Peasants’ Life and Social Issues

Countryside in Art
Hans Andersen Brendekilde, Worn Out, 1889, BRANDTS, Odense, Denmark.

At the end of the nineteenth century The Funen painter H.A. Brendekilde created several acerbic social-realist works. At other times he depicted the everyday life of poor people without critical undertones. Brendekilde grew up in the countryside and had felt social inequality close to home. His masterpiece Worn Out is just the thing for a tragic cover story. A day-labourer has collapsed in his field. Next to him a woman is screaming of helplessness. The picture was exhibited at the Exposition Universelle of 1889 and also at The World’s Columbian Exposition in Chicago in 1893. The bourgeois press, on the other hand, considered it melodramatic and overly political.

Antanas Gudaitis, The New Settlers, 1933, Lithuanian Art Museum, Vilnius, Lithuania.

Another socially engaged painting representing the countryside by Antanas Gudaitis considered the ‘father’ of the Expressionist painting in Lithuania. He painted The New Settlers on his return from a period of study in Paris. The characters and mood of the painting recall Parisian depictions of musicians and circus artists. In order to make an interesting color combination the artist boldly painted goat in tones of blue and cow in tones of red. Although, rather than reflecting the joy of life, he portrayed the anxiety and problems of a young peasant couple. In the eyes of contemporaries, the title of the painting turned this artwork into a reference toward a pressing problem in society, reflected both in art and literature of the period.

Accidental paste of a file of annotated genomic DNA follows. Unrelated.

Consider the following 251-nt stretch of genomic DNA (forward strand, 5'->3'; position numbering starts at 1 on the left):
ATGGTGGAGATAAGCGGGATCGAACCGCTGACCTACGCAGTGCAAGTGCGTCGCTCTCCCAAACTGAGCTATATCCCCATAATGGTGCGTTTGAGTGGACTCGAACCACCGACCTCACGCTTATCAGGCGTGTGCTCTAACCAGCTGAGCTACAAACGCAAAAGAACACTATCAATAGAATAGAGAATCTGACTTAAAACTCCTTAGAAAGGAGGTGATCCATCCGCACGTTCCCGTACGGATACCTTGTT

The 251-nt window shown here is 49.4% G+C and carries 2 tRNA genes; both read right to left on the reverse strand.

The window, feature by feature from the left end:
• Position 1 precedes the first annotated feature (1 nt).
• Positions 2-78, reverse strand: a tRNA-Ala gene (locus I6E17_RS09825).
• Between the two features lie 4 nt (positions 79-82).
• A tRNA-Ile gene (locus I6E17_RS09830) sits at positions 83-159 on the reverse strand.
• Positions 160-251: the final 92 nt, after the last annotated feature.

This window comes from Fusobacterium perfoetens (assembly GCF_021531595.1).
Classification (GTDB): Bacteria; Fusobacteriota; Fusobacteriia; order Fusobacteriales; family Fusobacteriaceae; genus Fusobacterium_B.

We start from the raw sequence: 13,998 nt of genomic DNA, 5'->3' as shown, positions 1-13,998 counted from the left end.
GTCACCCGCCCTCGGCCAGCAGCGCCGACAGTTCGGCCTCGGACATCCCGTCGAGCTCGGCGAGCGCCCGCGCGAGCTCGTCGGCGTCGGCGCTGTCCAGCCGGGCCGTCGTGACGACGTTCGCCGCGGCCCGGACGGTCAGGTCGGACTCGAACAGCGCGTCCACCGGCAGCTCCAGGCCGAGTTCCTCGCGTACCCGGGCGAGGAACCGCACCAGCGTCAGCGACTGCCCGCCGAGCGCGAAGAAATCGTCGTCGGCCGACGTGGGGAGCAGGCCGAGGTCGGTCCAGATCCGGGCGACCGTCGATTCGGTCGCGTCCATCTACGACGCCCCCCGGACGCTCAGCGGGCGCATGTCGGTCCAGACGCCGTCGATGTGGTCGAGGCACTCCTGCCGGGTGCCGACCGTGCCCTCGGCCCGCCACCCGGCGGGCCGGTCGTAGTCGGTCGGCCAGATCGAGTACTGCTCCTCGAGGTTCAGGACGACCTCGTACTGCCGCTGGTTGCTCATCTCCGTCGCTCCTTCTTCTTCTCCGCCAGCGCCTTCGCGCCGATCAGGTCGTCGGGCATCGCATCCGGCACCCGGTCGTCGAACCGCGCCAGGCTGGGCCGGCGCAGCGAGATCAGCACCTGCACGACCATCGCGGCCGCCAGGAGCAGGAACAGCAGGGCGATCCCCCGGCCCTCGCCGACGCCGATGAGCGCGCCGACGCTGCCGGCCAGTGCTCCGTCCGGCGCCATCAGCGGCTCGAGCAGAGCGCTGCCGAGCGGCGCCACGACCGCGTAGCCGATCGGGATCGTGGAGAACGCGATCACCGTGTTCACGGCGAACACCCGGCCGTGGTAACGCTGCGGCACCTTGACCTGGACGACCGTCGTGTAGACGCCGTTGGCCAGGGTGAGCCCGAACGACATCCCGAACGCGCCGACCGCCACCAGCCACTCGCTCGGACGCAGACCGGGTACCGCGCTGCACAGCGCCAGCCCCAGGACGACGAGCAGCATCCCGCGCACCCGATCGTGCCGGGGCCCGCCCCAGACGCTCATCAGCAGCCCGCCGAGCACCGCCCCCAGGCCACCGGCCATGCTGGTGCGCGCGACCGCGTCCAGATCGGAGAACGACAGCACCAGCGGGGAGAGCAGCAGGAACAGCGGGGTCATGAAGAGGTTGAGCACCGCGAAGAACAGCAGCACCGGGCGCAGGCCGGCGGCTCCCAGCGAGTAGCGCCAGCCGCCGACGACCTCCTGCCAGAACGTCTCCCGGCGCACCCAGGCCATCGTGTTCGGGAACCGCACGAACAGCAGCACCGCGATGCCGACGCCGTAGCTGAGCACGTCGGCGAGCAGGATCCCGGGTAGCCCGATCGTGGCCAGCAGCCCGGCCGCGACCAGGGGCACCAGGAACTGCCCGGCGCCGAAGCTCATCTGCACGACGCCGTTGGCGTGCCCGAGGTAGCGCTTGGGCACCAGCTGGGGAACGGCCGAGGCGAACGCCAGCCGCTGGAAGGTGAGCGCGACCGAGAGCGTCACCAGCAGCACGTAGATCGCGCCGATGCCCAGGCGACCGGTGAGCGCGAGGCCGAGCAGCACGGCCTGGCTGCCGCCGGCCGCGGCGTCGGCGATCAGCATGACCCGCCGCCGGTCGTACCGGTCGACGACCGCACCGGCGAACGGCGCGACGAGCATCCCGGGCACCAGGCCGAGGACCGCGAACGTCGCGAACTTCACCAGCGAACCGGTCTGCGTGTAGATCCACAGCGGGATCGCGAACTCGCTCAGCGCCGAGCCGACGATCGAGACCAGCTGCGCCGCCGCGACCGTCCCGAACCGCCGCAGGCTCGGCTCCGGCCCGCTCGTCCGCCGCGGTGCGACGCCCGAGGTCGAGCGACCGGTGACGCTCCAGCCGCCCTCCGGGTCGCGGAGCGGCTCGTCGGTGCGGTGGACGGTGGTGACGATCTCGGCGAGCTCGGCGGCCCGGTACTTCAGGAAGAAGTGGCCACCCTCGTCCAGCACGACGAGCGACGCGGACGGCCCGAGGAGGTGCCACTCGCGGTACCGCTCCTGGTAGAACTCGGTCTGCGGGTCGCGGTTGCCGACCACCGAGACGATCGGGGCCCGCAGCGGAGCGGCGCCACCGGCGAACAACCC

From the Countryside to the City

Countryside in Art
Karl Nordström, Grez-sur-Loing, 1885-1886, Nationalmuseum, Stockholm, Sweden.

This picture is emblematic of the 19th century as a revolutionary era on the threshold between the old and the new. The train rushes through the peaceful countryside. Karl Nordström was one of the Swedish painters who traveled by train to the artist colony in Grez-sur-Loing. The railroad connected town and country, opening up new perspectives and opportunities. Urban tourists visited the countryside in search of the fresh air and the provincial atmosphere.

This article is featured as a part of our collaboration with Europeana, Europe’s platform for cultural heritage. Their project Europe at Work shares the story of Europe through our working lives in the past and the present. Visit their collection on Industrial Heritage and explore artworks, photos, and documents illustrating working life in Europe across time.


We transform the world with culture! We want to build on Europe’s rich heritage and make it easier for people to use, whether for work, for learning or just for fun. Visit us at www.europeana.eu